Spider Man 3 is a movie about the powers of good vs. the power of evil. That being said, there are profound instances of imagery in the film.
At one point we see a humbled and dejected Spider Man perched atop a cathedral overlooking the city as a brilliant sun sets behind him in shades of orange and red. He proceeds, amidst the clangs and chimes of the cathedral bell to attempt to shed the black suit in which he had been living. It was a scene reminiscent for me of the “Voyage of the Dawn Treador” where Aslan helps Eustace shed his dragon’s skin, a scene also ripe with imagery and which also deals profoundly with themes like forgiveness.
There are also several moments of choice, both for Parker and other characters which are, in many ways, similar to scenes in Peter Jackson’s aforementioned epic trilogy. Again, we see Parker, as Frodo did, grappling with the theme of responsibility, a theme which seems to be eternally present in such films. In the end, it is a decision of mercy and grace which Parker makes that carries the most moral weight in the film. Because he understands the depravity of man, as he experienced in himself (this time), Parker is able to forgive someone, and to make a moral statement absolutely necessary in our modern times. By way of comparison, it is not unlike the mercy Frodo shows to Gollum.
But my favorite piece of imagery in the film is one that many viewers found implausible and even ridiculous. Early in the film the symbiote which overtakes Parker, and later Brock, causing them to change for the worse and with which Parker is forced to struggle, crashes onto earth by way of a falling star near where Parker is star-gazing with Mary Jane. We see a black, sticky looking creature ooze out of a whole and attach itself to Peter’s motor bike.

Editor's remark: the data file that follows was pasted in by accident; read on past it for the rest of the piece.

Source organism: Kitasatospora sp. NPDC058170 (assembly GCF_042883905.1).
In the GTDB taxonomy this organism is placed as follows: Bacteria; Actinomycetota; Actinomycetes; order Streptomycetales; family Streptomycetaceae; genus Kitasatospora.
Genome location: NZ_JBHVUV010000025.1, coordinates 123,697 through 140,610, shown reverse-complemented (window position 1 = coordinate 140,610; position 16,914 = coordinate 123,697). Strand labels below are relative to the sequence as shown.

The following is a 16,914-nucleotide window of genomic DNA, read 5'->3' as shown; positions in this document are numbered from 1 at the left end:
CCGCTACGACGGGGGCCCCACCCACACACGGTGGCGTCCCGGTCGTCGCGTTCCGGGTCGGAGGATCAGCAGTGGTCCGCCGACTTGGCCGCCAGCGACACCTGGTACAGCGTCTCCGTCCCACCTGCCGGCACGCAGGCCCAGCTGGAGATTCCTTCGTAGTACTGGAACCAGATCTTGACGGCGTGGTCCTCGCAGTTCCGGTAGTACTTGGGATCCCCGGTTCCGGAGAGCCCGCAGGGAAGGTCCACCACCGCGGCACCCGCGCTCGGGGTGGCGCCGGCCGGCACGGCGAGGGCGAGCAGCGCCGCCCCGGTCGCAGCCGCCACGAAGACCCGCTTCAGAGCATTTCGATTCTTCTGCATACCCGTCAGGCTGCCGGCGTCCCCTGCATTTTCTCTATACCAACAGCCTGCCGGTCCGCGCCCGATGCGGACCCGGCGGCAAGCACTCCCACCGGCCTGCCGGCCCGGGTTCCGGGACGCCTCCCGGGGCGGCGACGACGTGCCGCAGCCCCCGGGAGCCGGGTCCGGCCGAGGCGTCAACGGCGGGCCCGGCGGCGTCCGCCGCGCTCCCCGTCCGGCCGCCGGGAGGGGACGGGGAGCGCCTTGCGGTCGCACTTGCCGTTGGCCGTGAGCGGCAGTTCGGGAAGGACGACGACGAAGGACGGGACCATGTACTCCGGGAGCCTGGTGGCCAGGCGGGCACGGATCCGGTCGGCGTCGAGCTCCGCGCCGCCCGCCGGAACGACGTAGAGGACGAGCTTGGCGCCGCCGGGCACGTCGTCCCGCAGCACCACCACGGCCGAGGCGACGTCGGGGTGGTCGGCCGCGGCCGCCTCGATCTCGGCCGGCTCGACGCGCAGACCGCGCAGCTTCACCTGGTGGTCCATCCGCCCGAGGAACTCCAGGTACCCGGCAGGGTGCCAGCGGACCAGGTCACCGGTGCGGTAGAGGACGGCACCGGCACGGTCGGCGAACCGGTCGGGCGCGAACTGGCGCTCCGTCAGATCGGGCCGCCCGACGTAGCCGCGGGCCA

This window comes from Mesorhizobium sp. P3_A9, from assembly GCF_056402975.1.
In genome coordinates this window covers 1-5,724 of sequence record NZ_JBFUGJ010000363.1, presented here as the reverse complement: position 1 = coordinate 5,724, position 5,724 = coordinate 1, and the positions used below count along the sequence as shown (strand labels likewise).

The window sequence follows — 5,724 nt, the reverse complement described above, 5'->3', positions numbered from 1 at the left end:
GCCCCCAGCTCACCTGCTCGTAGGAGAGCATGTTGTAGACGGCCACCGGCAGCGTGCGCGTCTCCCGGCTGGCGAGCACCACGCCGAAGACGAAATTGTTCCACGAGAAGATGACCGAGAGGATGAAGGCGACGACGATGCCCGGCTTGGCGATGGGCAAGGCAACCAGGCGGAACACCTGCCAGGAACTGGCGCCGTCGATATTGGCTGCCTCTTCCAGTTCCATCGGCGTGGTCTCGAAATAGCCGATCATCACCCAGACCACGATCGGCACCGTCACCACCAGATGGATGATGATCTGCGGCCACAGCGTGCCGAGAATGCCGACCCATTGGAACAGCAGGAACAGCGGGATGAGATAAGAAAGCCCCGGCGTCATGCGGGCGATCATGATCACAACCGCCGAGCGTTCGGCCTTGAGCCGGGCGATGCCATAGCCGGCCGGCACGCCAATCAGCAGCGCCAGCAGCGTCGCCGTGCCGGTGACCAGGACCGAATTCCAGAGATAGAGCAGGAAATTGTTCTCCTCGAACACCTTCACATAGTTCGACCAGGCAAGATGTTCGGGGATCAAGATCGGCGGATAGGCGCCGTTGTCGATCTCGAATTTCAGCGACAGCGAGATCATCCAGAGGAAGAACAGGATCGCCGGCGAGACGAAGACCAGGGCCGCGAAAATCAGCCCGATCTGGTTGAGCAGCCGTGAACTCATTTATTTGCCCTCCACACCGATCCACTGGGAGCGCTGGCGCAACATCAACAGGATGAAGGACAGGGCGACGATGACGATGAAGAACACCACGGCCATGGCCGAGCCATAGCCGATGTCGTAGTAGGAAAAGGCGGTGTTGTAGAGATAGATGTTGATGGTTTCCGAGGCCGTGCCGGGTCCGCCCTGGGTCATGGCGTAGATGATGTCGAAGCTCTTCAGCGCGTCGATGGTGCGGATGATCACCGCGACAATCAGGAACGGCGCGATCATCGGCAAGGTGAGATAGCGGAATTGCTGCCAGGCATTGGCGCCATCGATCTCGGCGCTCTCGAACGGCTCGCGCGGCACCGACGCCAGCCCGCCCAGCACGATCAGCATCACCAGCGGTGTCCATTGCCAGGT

I have head many people complain at the nonsense of this. However, I saw it as a wonderful piece of imagery, even metaphor, for the way evil pursues good. We see this dark creature seeking out the greatest example of good the story knows, hoping to extinguish his light, hoping to wreak his good work. And, as evil does in all of our lives at times, it works. For a while.
In the spiritual world there are few explanations for such things except that evil and good are at war. Spider Man, like any good tale of it’s kind, whether Nordic folk tale, Greek Myth, or cinematic epic, exposes this battle and confronts it. That is why movies like the Spider Man franchise must continue to be made.
Though it does have problems here and there– yes, the acting isn’t always great, the villains are under developed, and the script borders on cheesy several times– these are the kind of films our theaters need. Whether young or old, athletic or couch potato, nerdy or suave, comic book fan or not, we can all learn something from this film. But we must learn to watch with our eyes open.
I give Spider Man 3 *** out of 4.
If this is the Big Three’s ( Maguire, Dunst, and Raimi) last hoorah, then I thank them for several years of great fun, great stories, and great lessons. We forgive you for the few shortcomings. After all, isn’t that what Spidey taught us to do?